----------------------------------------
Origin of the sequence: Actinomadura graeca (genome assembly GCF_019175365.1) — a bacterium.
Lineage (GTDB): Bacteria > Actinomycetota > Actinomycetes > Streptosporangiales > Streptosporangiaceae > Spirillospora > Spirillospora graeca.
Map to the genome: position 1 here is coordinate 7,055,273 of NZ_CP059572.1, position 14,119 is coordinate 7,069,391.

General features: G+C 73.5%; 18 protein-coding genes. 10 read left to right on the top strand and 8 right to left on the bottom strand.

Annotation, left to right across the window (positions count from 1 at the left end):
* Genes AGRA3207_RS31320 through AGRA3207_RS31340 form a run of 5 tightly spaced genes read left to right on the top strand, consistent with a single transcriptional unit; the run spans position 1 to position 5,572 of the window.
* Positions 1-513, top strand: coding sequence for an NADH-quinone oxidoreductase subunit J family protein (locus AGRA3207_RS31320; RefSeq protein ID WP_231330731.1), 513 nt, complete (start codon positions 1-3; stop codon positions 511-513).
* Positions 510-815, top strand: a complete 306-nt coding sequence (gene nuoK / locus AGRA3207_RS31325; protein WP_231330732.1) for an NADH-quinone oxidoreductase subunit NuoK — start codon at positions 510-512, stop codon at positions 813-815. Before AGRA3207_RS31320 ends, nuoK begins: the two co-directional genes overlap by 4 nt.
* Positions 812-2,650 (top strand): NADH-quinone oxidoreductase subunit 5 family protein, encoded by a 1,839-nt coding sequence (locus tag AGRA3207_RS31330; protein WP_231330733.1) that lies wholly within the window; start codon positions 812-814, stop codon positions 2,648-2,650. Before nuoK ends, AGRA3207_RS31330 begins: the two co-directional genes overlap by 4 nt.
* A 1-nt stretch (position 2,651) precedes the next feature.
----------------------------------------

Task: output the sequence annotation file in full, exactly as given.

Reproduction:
Origin of the sequence: Actinomadura graeca (genome assembly GCF_019175365.1) — a bacterium.
Lineage (GTDB): Bacteria > Actinomycetota > Actinomycetes > Streptosporangiales > Streptosporangiaceae > Spirillospora > Spirillospora graeca.
Map to the genome: position 1 here is coordinate 7,055,273 of NZ_CP059572.1, position 14,119 is coordinate 7,069,391.

General features: G+C 73.5%; 18 protein-coding genes. 10 read left to right on the top strand and 8 right to left on the bottom strand.

Annotation, left to right across the window (positions count from 1 at the left end):
* Genes AGRA3207_RS31320 through AGRA3207_RS31340 form a run of 5 tightly spaced genes read left to right on the top strand, consistent with a single transcriptional unit; the run spans position 1 to position 5,572 of the window.
* Positions 1-513, top strand: coding sequence for an NADH-quinone oxidoreductase subunit J family protein (locus AGRA3207_RS31320; RefSeq protein ID WP_231330731.1), 513 nt, complete (start codon positions 1-3; stop codon positions 511-513).
* Positions 510-815, top strand: a complete 306-nt coding sequence (gene nuoK / locus AGRA3207_RS31325; protein WP_231330732.1) for an NADH-quinone oxidoreductase subunit NuoK — start codon at positions 510-512, stop codon at positions 813-815. Before AGRA3207_RS31320 ends, nuoK begins: the two co-directional genes overlap by 4 nt.
* Positions 812-2,650 (top strand): NADH-quinone oxidoreductase subunit 5 family protein, encoded by a 1,839-nt coding sequence (locus tag AGRA3207_RS31330; protein WP_231330733.1) that lies wholly within the window; start codon positions 812-814, stop codon positions 2,648-2,650. Before nuoK ends, AGRA3207_RS31330 begins: the two co-directional genes overlap by 4 nt.
* A 1-nt stretch (position 2,651) precedes the next feature.